Porsche celebrates a historic moment at the Geneva Motor Show, which takes place from 7 to 17 March 2019: precisely 70 years ago, the young brand introduced itself to an international public audience for the first time. That spectacular première would be followed by many more over the decades – in each case with the sportiest models of the era, in a Porsche tradition that has been upheld right up to today. To celebrate the 70th anniversary of its debut in Geneva, the sports car manufacturer will present the eighth generation of the iconic 911, in Cabriolet form; at the same time, the 718 Cayman T and 718 Boxster T will also celebrate their world première.
70 years ago, on 17 March 1949, it was the 356 Coupé and the 356 Cabriolet from the series production of Gmünd (Austria) that Porsche presented at its small stand in the main hall. The response was fantastic, with both sports cars enthusiastically received. The successful showing in Switzerland is considered to be the foundation for the later breakthrough of the first series products from Zuffenhausen: by 1965, a total of around 78,000 units of the 356 had been built.
The Geneva Motor Show has a reputation for being the largest motor show in the world; a claim forged during the 1960s in particular. Every year, Porsche joins many other manufacturers there to present its strongest developments. The Porsche 904 Carrera GTS celebrated its première in Geneva 55 years ago, when the mid-engined sports car designed by Ferdinand Alexander Porsche was the subject of much admiration – in fact, the 904 Carrera GTS is still considered one of the most beautiful Porsche sports cars of all time.
The Porsche 917 also had its public debut at the Geneva Motor Show, in 1969, when the Press Department announced the strongest racing car of its time as “one of the most serious competitors in traditional long-distance racing”. Exactly 50 years on, the 917 with chassis number 001 goes on display in the Porsche Museum, restored to its original condition as in 1969.
The sports car manufacturer also selected the Swiss trade fair floor for the world première of the first 911 GT3. The 911 GT3 from the 996 series, in understated Arctic Silver with “fried egg” headlights, met the world’s press here in 1999. 20 years on, the GT3 denomination still signifies a sports car legend.
In 2014, Porsche celebrated its return to the big motorsport stage and with it the world première – in Geneva of course – of the Porsche 919 Hybrid for the top LMP1 category of the FIA World Endurance Championship (WEC). Its most famous milestone is the 24-hour race at Le Mans. The WEC regulations – which had only recently been created at that time – require an innovative hybrid drive. The 919 Hybrid with system output of around 1,000 PS would also function as a research space for the technology of future series-production vehicles. From 2015 to 2017 inclusive, the Porsche LMP team achieved three Le Mans overall victories in a row, three world championship titles in the manufacturers’ standings and three world championship titles for the drivers of the Porsche 919 Hybrid.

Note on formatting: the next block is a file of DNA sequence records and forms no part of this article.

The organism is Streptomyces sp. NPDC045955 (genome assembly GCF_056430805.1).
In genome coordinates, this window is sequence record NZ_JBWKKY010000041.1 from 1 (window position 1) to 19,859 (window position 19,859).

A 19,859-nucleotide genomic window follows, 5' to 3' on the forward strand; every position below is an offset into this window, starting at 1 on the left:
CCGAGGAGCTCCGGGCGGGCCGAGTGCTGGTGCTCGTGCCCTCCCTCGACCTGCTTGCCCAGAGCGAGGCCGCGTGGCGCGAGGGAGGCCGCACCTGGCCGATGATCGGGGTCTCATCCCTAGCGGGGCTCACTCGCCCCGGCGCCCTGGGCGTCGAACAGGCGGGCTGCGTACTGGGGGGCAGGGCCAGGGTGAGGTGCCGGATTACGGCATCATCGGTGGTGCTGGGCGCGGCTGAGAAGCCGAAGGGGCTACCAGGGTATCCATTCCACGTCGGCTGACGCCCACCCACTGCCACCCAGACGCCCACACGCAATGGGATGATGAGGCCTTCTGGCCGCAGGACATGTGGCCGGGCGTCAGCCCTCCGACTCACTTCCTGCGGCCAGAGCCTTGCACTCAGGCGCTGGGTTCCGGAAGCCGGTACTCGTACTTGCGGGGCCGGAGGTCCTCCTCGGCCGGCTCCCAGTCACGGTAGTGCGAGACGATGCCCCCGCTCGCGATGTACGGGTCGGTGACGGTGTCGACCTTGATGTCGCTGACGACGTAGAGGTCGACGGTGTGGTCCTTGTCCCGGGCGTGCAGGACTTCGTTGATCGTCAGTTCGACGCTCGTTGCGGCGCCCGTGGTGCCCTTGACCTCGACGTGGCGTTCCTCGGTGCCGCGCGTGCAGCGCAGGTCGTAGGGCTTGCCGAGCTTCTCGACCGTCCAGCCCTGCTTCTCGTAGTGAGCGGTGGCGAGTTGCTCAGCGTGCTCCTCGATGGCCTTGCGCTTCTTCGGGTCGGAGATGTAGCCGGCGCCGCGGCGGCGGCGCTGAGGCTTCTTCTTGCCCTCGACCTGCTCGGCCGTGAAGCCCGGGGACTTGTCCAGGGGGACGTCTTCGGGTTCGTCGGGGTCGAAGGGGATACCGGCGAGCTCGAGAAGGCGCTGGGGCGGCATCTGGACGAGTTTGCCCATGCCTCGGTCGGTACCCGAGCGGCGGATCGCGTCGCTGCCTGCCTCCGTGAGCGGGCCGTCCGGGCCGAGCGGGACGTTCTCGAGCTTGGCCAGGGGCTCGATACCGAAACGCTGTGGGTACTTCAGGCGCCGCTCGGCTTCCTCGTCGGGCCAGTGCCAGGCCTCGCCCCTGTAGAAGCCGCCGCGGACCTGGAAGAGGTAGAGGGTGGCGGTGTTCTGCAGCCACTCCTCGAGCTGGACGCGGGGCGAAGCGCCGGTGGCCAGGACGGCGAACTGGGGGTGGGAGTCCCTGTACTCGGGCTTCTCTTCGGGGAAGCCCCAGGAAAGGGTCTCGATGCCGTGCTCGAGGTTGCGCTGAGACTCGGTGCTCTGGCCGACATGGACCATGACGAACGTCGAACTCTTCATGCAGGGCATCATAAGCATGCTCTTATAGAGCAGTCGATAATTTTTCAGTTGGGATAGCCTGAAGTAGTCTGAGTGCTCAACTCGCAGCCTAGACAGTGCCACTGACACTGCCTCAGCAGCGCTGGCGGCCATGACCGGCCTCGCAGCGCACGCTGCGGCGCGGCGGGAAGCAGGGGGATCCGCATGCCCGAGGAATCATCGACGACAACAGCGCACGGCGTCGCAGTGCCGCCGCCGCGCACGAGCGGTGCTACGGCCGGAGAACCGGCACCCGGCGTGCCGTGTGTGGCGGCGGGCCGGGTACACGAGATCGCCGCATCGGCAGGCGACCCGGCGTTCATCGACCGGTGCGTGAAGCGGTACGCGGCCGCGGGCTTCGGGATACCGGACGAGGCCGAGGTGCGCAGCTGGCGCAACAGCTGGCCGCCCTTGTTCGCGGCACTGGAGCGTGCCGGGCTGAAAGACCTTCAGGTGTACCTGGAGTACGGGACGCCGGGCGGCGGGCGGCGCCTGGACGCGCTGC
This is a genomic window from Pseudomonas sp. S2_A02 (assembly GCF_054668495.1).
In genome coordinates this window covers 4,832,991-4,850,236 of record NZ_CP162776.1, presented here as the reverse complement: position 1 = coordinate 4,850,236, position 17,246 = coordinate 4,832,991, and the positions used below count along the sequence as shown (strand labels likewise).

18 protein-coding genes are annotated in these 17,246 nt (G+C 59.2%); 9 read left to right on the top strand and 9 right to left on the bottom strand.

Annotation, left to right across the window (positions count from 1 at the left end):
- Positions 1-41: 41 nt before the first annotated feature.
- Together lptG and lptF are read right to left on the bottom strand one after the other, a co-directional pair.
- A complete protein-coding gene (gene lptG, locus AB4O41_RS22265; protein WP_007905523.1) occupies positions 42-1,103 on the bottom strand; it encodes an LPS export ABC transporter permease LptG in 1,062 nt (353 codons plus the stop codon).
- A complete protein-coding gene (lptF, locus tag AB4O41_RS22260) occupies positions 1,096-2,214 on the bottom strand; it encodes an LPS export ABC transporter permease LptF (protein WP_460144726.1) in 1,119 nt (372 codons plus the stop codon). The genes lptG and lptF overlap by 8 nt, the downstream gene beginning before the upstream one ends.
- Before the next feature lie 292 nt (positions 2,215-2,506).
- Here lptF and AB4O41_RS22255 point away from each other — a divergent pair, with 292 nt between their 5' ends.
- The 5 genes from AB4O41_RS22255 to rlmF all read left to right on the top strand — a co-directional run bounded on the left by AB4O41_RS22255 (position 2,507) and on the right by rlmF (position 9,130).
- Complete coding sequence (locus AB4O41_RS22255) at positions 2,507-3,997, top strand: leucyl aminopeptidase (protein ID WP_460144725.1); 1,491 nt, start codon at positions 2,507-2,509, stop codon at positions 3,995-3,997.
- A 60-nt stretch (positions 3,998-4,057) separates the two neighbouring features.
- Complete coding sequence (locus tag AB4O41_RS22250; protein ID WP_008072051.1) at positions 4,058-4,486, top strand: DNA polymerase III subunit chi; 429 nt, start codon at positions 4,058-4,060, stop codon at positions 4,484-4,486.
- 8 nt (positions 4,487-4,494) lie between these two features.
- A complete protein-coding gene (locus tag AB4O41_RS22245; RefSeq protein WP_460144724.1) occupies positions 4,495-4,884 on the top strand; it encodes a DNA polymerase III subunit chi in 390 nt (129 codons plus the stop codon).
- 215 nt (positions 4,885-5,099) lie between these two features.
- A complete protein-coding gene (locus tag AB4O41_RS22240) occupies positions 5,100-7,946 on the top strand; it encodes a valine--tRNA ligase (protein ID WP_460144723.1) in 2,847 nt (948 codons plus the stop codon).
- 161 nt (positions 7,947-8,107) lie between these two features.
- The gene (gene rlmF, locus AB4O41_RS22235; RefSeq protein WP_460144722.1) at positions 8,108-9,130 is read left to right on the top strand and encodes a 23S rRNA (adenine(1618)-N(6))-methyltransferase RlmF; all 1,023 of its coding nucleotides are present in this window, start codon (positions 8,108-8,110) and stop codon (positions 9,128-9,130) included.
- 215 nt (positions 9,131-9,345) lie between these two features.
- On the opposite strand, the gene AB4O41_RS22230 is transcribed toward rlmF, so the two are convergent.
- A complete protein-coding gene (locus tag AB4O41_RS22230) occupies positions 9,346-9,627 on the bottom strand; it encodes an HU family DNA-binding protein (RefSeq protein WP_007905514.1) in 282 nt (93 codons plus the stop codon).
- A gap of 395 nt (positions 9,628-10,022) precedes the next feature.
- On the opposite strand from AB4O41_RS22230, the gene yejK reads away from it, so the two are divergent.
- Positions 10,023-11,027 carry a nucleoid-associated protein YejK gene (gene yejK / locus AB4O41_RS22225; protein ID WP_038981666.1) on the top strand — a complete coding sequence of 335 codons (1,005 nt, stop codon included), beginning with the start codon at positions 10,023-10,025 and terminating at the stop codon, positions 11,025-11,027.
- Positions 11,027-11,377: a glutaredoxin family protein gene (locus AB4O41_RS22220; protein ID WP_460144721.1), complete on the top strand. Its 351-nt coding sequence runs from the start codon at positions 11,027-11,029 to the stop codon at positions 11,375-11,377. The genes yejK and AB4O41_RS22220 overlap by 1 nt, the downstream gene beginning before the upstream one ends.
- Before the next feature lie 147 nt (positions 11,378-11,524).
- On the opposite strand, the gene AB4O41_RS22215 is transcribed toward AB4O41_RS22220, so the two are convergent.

The LMP1 prototype was flanked on the Geneva stage by the Porsche 911 RSR, offering around 470 PS in the sharpest racing sport version of the sports car icon. The two racing cars – the 919 Hybrid and 911 RSR – started in various classes of the WEC, making 2014 the year of the most extensive motorsport programme in Porsche company history.
One year ago, in 2018, Porsche introduced two innovations that represent the mainstays of the company’s product strategy: the 911 GT3 RS with a motorsport chassis and a 383 kW (520 PS; 911 GT3 RS: Fuel consumption combined 12.8 l/100 km; CO2 emissions 291 g/km) 4-litre high-revving aspirated engine, and the concept study for a fully electric Cross Utility Vehicle (CUV). Highlights of the study include its emotional design with striking off-road elements, as well as the innovative display and control concept with a touchscreen and eye-tracking control. Featuring a deep bonnet between heavily curved fenders, the front of the Mission E Cross Turismo has a clear visual link to the Porsche 911. This concept vehicle, 4.95 m in length, offers more than 600 PS and all-wheel drive. The ready-to-drive Mission E Cross Turismo is connected with the Mission E study that was demonstrated at the 2015 International Motor Show Germany (IAA). In autumn 2018, the Porsche AG Supervisory Board decided to put the Taycan Cross Turismo into series production at the Zuffenhausen site.
911 Carrera S Cabriolet: Fuel consumption combined 9.1 l/100 km; CO2 emissions 208 g/km
911 Carrera 4S Cabriolet: Fuel consumption combined 9.0 l/100 km; CO2 emissions 207 g/km
718 Boxster T: Fuel consumption combined 8.2 – 7.9 l/100 km; CO2 emissions 187 – 181 g/km
718 Cayman T: Fuel consumption combined 8.1 – 7.9 l/100 km; CO2 emissions 186 – 180 g/km
911 GT3 RS: Fuel consumption combined 12.8 l/100 km; CO2 emissions 291 g/km